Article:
Several studies have evaluated the efficacy of the PAA measurement, both before and during labor, at predicting the delivery route and cephalic pole detachment mode.[13] [17] These studies examined specific population groups from Europe, the Middle East, and Oceania. However, evaluations in other populations with different anthropometric characteristics are required to corroborate the applicability of this method and increase its acceptability; notably in the Brazilian population that presents anthropometric heterogeneity due to its racial mixture.

The objective of the present study was to analyze whether the PAA measure, as a parameter of pelvic proportion, is able to predict the delivery type and cephalic pole disengagement mode.


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Methods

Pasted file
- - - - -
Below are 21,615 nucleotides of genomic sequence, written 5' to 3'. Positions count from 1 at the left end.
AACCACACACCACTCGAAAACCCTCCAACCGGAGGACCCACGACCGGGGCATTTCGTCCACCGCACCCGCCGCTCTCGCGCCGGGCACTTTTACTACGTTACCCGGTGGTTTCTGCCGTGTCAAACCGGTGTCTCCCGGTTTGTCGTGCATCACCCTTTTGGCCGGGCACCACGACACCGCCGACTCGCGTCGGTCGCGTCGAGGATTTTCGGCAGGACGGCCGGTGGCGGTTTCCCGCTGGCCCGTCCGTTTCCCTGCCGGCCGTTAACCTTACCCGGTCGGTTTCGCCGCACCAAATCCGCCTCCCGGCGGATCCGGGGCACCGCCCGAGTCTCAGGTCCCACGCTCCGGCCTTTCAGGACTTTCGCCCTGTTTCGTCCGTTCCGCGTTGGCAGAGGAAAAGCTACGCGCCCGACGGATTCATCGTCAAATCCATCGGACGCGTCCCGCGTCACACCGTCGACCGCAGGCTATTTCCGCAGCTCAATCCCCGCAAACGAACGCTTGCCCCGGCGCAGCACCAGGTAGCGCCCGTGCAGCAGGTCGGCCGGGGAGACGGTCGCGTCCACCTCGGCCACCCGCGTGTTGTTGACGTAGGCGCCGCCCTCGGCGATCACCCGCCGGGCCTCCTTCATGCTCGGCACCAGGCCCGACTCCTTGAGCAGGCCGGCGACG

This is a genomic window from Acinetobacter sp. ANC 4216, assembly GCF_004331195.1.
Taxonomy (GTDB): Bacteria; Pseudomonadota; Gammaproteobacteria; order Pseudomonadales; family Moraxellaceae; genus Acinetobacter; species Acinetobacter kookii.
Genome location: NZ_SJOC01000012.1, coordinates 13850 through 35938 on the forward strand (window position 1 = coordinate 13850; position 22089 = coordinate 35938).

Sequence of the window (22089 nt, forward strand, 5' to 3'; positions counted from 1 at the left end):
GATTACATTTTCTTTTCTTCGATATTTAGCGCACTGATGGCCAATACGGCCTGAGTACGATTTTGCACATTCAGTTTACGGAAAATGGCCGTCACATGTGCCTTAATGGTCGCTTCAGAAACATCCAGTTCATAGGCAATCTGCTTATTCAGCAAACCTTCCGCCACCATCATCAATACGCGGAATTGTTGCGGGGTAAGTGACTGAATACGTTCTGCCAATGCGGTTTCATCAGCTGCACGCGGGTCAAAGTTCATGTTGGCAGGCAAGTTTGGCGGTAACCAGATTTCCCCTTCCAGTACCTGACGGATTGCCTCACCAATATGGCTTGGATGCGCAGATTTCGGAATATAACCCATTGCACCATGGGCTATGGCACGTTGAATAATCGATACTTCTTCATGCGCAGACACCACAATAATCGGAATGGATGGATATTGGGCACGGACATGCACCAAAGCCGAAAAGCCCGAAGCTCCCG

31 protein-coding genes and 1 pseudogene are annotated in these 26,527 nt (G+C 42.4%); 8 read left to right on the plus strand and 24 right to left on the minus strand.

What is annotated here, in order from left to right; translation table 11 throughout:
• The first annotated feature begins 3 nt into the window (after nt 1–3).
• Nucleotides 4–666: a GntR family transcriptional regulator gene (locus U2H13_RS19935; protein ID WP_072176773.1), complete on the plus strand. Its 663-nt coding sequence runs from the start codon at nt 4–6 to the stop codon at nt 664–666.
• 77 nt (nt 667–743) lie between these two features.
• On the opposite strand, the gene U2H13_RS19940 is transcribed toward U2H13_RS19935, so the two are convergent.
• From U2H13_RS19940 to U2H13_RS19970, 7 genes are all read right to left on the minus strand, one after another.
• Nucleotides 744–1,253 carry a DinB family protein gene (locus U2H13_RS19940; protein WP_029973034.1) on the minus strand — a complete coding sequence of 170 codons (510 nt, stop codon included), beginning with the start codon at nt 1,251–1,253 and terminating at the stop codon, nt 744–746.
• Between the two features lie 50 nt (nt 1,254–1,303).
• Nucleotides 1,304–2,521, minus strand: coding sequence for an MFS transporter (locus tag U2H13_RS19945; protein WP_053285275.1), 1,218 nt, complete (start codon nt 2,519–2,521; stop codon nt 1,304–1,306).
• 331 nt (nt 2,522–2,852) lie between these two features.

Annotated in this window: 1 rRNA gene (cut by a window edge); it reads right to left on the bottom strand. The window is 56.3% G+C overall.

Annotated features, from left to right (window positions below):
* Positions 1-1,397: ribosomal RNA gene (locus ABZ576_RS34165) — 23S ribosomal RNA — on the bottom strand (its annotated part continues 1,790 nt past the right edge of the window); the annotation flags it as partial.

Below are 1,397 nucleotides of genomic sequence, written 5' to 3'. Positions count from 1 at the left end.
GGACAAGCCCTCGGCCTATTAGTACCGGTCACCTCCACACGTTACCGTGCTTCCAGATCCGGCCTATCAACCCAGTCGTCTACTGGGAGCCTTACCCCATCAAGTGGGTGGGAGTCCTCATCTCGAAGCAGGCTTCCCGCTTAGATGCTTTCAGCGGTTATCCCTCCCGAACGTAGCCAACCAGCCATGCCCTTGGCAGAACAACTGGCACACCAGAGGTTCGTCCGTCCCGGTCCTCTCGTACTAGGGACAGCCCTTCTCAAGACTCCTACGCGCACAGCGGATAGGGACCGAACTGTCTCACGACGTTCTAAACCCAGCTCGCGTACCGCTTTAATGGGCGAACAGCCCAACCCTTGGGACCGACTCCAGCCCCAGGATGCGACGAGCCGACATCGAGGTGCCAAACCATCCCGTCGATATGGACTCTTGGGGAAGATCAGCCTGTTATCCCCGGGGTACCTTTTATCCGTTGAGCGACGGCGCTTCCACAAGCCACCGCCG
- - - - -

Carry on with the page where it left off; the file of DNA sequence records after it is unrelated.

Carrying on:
The present prospective cross-sectional study was conducted between February and September 2017 at the Assis Chateaubriand Teaching Maternity of the Universidade Federal do Ceará (UFC), Fortaleza, state of Ceará, Brazil. A convenience sample of 221 parturients was recruited in the first or second phase of labor according to the clinical evolution at admission. Transperineal ultrasonography was used to measure the PAA (exposure variable); these data were compared with delivery type (vaginal and surgical) and cephalic pole disengagement mode (occipitoanterior or occipitoposterior, variables of outcome) in search of associations. The sum of the forceps and cesarean deliveries was considered surgical delivery. Other relevant information possibly capable of predicting delivery type and cephalic pole disengagement mode or of distorting the associations described above was also studied. This included maternal age, maternal height, body mass index (BMI), parity, birthweight, type of labor onset (spontaneous or induced), labor analgesia, and use of uterotonic agents. Gestational age was not compared because all patients in the study were full term (≥ 37 weeks). Informed consent was obtained from all patients, and the present study was approved by the UFC Research Ethics Committee under the opinion number 1.010.040.